Similarly to the ANTsR processing, we can set opts = "-meanvol" so that the motion correction registers the images to the mean of the time series. The default otherwise is to register to the scan in the middle (closest to number of time points / 2). You can supercede this with either specifying -refvol for which time point to register to, or -reffile to specify a volume to register to. You can think of -meanvol as a wrapper for making the mean time series (using fslmaths(opt = "-Tmean")) and then passing that in as a reffile. We will do this explicitly in the code below. The -plots arguments outputs a .par file so that we can read the motion parameters after mcflirt is run.

moco_fname = paste0(base_fname, 
par_file = paste0(nii.stub(moco_fname), ".par")
avg_fname = paste0(base_fname, 
if (!file.exists(avg_fname)) {
  fsl_maths(file = sub_fmri, 
            outfile = avg_fname,
            opts = "-Tmean")
fslmaths "/private/var/folders/1s/wrtqcpxn685_zk570bnx9_rr0000gr/T/Rtmpj90lVj/file10ebb65cd6e2b.nii.gz"  -Tmean "113-01-fMRI_avg";
[1] "113-01-fMRI_avg.nii.gz"
if (!all(file.exists(c(moco_fname, par_file)))) {
  moco_img = mcflirt(
    file = sub_fmri, 
    outfile = moco_fname,
    verbose = 2,
    opts = paste0("-reffile ", avg_fname, " -plots")
} else {
  moco_img = readnii(moco_fname)
mcflirt -in "/private/var/folders/1s/wrtqcpxn685_zk570bnx9_rr0000gr/T/Rtmpj90lVj/file10ebb11fbfd44.nii.gz"  -reffile 113-01-fMRI_avg.nii.gz -plots -verbose 2 -o "113-01-fMRI_motion_corr";
moco_params = readLines(par_file)
moco_params = strsplit(moco_params, split = " ")
moco_params = sapply(moco_params, function(x) {
  as.numeric(x[ !(x %in% "")])
moco_params = t(moco_params)
colnames(moco_params) = paste0("MOCOparam", 1:ncol(moco_params))
       MOCOparam1  MOCOparam2   MOCOparam3 MOCOparam4 MOCOparam5 MOCOparam6
[1,] -0.000309931 0.001248200 -4.26752e-04 0.03832110  -0.558039  0.0768606
[2,] -0.000650414 0.000826515 -5.37836e-04 0.03833610  -0.607328  0.0589568
[3,] -0.000581280 0.001141430 -4.26752e-04 0.03831010  -0.566965  0.0704959
[4,] -0.000906044 0.000826516 -4.26752e-04 0.02266840  -0.577867  0.0465875
[5,] -0.000188335 0.001106950 -1.23971e-04 0.01542600  -0.556718  0.0412824
[6,] -0.000605871 0.000849419 -6.14711e-06 0.00108561  -0.577868  0.0439374

Let’s Make a Matrix!

img_ts_to_matrix creates \(V\times T\) matrix, \(V\) voxels in mask, unlike ANTsR::timeseries2matrix. Therefore, we transpose the matrix so that it is consistent with the ANTsR tutorial for fMRI and so boldMatrix is \(T\times V\). We will get the average of the co-registered image using fslmaths. We wil use this average image to get a mask using the oMask function, which calls getMask, but for nifti objects. We will then zero out the average image using the mask image.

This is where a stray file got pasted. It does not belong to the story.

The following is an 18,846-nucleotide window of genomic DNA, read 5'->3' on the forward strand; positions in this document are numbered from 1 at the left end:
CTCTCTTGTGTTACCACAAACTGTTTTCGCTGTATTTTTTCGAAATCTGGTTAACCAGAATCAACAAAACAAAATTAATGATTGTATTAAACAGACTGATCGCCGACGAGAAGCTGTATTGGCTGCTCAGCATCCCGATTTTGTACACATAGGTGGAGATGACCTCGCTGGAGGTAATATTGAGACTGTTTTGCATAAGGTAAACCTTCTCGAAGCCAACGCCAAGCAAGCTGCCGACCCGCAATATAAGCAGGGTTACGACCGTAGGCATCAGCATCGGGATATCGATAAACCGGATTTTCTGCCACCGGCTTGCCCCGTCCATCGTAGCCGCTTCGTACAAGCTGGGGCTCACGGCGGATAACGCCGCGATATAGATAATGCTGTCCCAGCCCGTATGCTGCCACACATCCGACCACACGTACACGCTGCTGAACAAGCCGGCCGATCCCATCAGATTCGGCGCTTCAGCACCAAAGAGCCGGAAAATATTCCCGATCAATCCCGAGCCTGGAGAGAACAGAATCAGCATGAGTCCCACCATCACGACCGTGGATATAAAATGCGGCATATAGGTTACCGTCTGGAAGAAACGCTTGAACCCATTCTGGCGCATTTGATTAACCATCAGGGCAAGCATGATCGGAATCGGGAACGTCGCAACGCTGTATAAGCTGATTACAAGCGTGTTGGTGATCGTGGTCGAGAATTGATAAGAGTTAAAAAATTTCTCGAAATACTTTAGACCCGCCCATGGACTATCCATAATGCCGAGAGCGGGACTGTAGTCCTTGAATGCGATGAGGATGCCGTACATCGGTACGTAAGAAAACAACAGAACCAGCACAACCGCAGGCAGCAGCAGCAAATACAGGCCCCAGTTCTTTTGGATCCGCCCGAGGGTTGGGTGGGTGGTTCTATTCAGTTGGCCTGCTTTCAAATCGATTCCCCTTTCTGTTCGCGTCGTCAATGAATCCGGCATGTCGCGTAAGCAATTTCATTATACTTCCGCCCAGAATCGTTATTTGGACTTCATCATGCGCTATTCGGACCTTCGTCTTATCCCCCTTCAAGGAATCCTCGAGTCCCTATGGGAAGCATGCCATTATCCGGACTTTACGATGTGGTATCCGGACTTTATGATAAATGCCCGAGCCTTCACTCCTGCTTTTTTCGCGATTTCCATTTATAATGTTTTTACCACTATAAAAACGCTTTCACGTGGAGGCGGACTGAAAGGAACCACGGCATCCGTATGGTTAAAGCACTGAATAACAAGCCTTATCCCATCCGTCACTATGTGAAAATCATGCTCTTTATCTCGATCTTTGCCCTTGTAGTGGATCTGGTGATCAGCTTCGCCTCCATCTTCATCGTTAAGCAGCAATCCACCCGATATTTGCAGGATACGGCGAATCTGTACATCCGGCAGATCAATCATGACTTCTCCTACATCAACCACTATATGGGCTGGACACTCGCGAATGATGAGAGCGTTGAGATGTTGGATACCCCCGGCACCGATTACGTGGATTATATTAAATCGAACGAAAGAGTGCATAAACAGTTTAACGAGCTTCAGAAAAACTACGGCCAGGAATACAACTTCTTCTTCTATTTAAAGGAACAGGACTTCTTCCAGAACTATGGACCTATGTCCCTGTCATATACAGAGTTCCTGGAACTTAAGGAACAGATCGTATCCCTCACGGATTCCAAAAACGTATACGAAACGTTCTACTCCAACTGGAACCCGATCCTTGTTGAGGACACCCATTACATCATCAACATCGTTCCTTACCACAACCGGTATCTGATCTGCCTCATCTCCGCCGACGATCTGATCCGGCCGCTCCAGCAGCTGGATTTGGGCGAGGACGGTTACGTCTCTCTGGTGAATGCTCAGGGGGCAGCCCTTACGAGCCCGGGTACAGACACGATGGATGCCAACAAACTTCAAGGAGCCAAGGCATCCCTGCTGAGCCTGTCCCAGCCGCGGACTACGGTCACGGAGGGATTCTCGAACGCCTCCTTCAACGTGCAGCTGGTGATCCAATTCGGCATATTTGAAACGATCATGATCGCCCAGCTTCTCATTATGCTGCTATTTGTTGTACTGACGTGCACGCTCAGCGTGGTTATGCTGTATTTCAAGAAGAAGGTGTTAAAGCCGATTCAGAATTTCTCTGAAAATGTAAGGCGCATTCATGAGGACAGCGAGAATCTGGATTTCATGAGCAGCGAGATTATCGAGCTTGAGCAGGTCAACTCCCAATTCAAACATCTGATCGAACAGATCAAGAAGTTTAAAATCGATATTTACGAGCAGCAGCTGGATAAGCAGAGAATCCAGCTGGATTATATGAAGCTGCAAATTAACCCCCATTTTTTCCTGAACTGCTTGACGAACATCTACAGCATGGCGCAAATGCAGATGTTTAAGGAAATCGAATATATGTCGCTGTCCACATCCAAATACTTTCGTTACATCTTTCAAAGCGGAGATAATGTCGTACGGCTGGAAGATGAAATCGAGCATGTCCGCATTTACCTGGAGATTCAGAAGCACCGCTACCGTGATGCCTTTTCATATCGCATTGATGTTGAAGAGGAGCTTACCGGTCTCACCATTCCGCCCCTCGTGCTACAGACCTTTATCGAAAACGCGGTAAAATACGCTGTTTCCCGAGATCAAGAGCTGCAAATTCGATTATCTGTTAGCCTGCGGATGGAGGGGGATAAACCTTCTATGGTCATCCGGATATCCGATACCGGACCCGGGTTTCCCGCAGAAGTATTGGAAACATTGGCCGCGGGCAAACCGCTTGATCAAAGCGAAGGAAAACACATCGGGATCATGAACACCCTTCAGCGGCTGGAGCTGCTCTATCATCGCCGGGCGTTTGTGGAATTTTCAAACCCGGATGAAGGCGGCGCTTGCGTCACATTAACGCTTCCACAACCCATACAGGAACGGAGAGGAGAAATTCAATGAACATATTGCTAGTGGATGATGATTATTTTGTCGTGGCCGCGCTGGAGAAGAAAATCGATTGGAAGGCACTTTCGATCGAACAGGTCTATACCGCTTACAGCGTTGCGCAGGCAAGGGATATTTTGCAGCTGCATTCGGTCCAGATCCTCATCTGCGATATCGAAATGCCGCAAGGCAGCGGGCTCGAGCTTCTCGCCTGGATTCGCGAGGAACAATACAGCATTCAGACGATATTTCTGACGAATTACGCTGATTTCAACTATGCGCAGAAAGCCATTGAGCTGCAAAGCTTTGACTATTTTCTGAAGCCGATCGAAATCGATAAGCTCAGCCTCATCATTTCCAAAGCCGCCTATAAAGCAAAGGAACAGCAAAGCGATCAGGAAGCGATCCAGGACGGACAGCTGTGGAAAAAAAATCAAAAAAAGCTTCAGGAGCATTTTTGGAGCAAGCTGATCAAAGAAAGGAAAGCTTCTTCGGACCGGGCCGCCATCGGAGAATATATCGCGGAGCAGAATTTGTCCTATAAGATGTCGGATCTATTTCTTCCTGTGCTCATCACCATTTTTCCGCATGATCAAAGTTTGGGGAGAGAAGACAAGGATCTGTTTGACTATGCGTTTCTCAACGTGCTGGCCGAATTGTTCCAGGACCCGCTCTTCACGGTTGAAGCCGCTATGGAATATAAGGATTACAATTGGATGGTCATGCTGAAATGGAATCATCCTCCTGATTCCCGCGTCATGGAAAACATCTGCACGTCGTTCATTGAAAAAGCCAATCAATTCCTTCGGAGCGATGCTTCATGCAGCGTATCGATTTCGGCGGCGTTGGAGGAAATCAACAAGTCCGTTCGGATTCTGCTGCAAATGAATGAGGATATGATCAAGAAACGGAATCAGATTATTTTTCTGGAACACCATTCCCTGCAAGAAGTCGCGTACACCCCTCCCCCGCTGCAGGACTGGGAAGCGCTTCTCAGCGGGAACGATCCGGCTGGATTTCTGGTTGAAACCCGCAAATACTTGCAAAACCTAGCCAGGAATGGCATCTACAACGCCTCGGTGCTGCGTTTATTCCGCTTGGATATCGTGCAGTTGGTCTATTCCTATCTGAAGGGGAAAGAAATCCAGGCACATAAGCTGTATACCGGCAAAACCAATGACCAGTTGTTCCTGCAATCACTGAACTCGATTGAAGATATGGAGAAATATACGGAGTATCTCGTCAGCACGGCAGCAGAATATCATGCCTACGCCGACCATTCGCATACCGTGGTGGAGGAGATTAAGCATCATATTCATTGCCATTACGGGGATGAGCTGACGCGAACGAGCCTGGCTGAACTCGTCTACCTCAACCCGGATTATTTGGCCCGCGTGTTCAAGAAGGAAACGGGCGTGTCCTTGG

moco_avg_img = fslmaths(moco_fname, opts = "-Tmean")
fslmaths "/Users/johnmuschelli/Dropbox/Projects/neuroc/fmri_analysis_fslr/113-01-fMRI_motion_corr.nii.gz"  -Tmean "/var/folders/1s/wrtqcpxn685_zk570bnx9_rr0000gr/T//Rtmpj90lVj/file10ebb7ed06e3f";
maskImage = oMask(moco_avg_img, 
    Inf, cleanup = 2)
mask_fname = paste0(base_fname, "_mask.nii.gz")
writenii(maskImage, filename = mask_fname)

bet_mask = fslbet(moco_avg_img) > 0
bet2 "/private/var/folders/1s/wrtqcpxn685_zk570bnx9_rr0000gr/T/Rtmpj90lVj/file10ebb611db14.nii.gz" "/var/folders/1s/wrtqcpxn685_zk570bnx9_rr0000gr/T//Rtmpj90lVj/file10ebb579b1353" 
bet_mask_fname = paste0(base_fname, "_bet_mask.nii.gz")
writenii(bet_mask, filename = bet_mask_fname)

We can also look at the differences. We will assume the maskImage as the “gold standard” and bet_mask to be the “prediction”.

double_ortho(moco_avg_img, maskImage, 
  col.y = "white")

double_ortho(moco_avg_img, bet_mask, 
  col.y = "white")

ortho_diff( moco_avg_img, roi = maskImage, pred = bet_mask )

Here we will create a matrix of time by voxels.

moco_avg_img[maskImage == 0] = 0
boldMatrix = img_ts_to_matrix(
boldMatrix = t(boldMatrix)
boldMatrix = boldMatrix[ , maskImage == 1]

Calculation of DVARS

With this boldMatrix, we can calculate a series of information. For example, we can calculate DVARS based on the motion corrected data. We can also compare the DVARS to the DVARS calculated from the non-realigned data.

Here we show how you can still use ANTsR::computeDVARS to calculate DVARS. The first element of dvars is the mean of the my_dvars. By the definition of @power2012spurious, the first element of DVARS should be zero.

Here we will multiply the 3 first motion parameters (roll, pitch, yaw) by 50 to convert radians to millimeters by assuming a brain radius of 50 mm, as similar to @power2012spurious. The next 3 parameters are in terms of millimeters (x, y, z). We will plot each of the parameters on the same scale to look at the motion for each scan.

dvars = ANTsR::computeDVARS(boldMatrix)
dMatrix = apply(boldMatrix, 2, diff)
dMatrix = rbind(rep(0, ncol(dMatrix)), dMatrix)
my_dvars = sqrt(rowMeans(dMatrix^2))
head(cbind(dvars = dvars, my_dvars = my_dvars))
        dvars my_dvars
[1,] 18861.75     0.00
[2,] 18335.35 18335.35
[3,] 18855.69 18855.69
[4,] 17292.62 17292.62
[5,] 18590.46 18590.46
[6,] 18375.67 18375.67
[1] 18861.75

Similarly, we can calculate the marginal framewise displacement (FD). The rotation parameters are again in radians so we can translate these to millimeters based on a 50 mm radius of the head.

mp = moco_params
mp[, 1:3] = mp[, 1:3] * 50
mp = apply(mp, 2, diff)
mp = rbind(rep(0, 6), mp)
mp = abs(mp)
fd = rowSums(mp)
mp = moco_params
mp[, 1:3] = mp[, 1:3] * 50
r = range(mp)
plot(mp[,1], type = "l", xlab = "Scan Number", main = "Motion Parameters",
     ylab = "Displacement (mm)",
     ylim = r * 1.25, 
     lwd = 2,
     cex.main = 2,
     cex.lab = 1.5,
     cex.axis = 1.25)
for (i in 2:ncol(mp)) {
  lines(mp[, i], col = i)